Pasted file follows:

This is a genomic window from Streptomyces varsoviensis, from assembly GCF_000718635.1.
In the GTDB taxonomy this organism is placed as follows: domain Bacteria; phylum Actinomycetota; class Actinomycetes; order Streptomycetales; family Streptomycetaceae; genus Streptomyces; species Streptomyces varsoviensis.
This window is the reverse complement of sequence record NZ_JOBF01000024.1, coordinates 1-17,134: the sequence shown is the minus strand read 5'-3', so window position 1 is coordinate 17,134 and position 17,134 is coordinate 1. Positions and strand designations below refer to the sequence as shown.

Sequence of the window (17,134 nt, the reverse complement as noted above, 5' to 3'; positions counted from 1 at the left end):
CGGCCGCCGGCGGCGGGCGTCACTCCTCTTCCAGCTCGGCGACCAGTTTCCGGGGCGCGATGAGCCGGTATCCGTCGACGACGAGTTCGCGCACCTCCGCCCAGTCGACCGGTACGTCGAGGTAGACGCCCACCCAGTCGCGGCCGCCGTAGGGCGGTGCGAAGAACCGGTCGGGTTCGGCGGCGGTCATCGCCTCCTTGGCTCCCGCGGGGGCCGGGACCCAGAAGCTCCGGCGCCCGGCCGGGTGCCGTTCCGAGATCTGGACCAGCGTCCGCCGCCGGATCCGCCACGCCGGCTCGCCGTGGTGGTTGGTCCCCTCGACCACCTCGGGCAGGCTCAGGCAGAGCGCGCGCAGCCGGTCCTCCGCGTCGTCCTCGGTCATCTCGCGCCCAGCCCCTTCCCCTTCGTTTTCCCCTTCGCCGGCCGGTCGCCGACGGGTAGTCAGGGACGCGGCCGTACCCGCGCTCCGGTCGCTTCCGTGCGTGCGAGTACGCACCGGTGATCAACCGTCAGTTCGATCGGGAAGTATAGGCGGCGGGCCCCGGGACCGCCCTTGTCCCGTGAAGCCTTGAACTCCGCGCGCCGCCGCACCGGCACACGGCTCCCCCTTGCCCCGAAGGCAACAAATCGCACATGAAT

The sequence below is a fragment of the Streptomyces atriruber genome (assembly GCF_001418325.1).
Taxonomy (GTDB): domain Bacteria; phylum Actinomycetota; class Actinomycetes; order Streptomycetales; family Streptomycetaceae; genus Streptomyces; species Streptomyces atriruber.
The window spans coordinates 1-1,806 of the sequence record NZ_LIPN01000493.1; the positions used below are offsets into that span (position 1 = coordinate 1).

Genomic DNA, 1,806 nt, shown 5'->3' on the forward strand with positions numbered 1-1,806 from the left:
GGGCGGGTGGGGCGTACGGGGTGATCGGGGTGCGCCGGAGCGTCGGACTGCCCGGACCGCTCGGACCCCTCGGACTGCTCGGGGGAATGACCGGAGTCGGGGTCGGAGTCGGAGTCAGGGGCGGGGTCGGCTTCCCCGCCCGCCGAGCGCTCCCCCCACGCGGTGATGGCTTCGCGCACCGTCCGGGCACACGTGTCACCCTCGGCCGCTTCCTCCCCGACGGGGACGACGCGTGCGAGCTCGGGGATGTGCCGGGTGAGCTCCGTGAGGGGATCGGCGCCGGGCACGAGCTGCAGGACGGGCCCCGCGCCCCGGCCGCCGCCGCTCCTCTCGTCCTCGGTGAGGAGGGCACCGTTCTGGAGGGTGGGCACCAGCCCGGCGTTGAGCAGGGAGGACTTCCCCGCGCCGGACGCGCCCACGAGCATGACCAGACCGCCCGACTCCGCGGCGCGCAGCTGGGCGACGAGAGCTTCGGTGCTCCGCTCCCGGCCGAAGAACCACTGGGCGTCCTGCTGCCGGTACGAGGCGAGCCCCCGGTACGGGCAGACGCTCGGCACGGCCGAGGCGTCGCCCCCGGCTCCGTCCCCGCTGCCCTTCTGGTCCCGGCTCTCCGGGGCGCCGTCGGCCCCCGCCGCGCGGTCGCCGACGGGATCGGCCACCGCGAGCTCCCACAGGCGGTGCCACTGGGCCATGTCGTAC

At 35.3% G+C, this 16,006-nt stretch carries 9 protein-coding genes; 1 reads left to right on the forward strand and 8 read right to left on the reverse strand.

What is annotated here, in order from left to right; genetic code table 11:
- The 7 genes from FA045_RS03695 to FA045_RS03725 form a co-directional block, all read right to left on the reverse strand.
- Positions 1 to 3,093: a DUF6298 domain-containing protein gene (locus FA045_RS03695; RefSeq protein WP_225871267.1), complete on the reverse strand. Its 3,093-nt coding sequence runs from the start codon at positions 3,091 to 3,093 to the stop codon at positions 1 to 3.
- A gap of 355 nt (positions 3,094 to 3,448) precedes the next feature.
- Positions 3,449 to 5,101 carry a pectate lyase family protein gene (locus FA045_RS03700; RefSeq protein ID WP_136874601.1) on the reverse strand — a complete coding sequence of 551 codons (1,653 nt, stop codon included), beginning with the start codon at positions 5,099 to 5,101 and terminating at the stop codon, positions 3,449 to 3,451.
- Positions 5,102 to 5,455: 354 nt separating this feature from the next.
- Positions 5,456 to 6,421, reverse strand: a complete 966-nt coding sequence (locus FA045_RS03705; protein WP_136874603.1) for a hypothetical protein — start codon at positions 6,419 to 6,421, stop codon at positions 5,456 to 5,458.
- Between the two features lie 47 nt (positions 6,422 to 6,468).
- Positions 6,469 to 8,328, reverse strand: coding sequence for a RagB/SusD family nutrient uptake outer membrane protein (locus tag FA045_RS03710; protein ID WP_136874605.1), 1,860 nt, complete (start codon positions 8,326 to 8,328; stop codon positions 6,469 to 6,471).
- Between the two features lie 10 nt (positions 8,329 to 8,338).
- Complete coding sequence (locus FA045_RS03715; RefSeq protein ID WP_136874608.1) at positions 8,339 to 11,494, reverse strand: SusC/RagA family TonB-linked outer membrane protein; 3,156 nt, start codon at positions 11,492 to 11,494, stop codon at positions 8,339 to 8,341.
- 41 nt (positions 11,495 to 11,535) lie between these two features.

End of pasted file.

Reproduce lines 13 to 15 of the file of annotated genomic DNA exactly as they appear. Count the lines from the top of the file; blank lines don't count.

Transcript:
- The 7 genes from FA045_RS03695 to FA045_RS03725 form a co-directional block, all read right to left on the reverse strand.
- Positions 1 to 3,093: a DUF6298 domain-containing protein gene (locus FA045_RS03695; RefSeq protein WP_225871267.1), complete on the reverse strand. Its 3,093-nt coding sequence runs from the start codon at positions 3,091 to 3,093 to the stop codon at positions 1 to 3.
- A gap of 355 nt (positions 3,094 to 3,448) precedes the next feature.